Dangerously close to censorship, new list of banned books includes scriptures
Is God dead? The taboo question has everyone buzzing of late. People are asking it in Hollywood, at the Supreme Court — and now in public schools and in libraries.
Appearing on the list of the most objectionable and “challenged” books in public schools and libraries for the first time is a text that might surprise you — the Bible.
“You have people who feel that if a school library buys a copy of the Bible, it’s a violation of church and state,” said James LaRue, the director of the Office for Intellectual Freedom for the American Library Association, in a release.
He added, “And sometimes there’s a retaliatory action, where a religious group has objected to a book and a parent might respond by objecting to the Bible.”
The group just put out its annual top 10 most “challenged” books of 2015 in conjunction with its “State of Libraries Report” for 2016.
The Bible finished sixth on the list and was accompanied the following titles: “Looking for Alaska,” which finished first for its language and scenes of explicit sexual content; “Fifty Shades of Grey,” which made the list for its overtly sexual nature; “I Am Jazz,” a picture book for children about transgenderism; and Susan Kuklin’s “Beyond Magenta,” another story on the transgender issue.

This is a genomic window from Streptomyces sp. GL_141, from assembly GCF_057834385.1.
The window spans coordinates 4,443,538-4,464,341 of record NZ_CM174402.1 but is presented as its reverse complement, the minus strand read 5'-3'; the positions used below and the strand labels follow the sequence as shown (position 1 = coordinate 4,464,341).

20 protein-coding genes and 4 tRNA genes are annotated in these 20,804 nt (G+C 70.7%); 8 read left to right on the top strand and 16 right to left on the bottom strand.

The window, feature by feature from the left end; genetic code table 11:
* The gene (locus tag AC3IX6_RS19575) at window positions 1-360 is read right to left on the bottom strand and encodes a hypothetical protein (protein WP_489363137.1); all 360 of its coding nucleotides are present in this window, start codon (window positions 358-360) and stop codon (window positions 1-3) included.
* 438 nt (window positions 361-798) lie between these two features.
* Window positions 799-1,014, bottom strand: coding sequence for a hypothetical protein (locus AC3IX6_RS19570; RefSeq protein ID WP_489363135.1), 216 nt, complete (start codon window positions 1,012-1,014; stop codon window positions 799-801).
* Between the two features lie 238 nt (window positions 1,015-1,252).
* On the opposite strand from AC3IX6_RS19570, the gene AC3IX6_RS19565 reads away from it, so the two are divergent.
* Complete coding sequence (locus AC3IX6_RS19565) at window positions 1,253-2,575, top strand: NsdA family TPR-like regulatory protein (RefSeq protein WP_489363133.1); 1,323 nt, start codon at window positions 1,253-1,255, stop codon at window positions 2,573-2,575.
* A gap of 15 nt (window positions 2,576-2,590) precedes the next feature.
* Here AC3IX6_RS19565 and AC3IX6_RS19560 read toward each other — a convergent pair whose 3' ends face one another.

Some of the other “challenged” books include “Habibi” by Craig Thompson, for sexually explicit content, and “Two Boys Kissing” by David Levithan, for homosexuality.
“Many of the books deal with issues of diversity,” said LaRue. “And that often leads to challenges.”
But what does this mean, to be a “banned” and “challenged” book? The Bible “does not violate the separation of church and state as long as the library does not endorse or promote the views included in the Bible,” states the Office for Intellectual Freedom in its guidelines.
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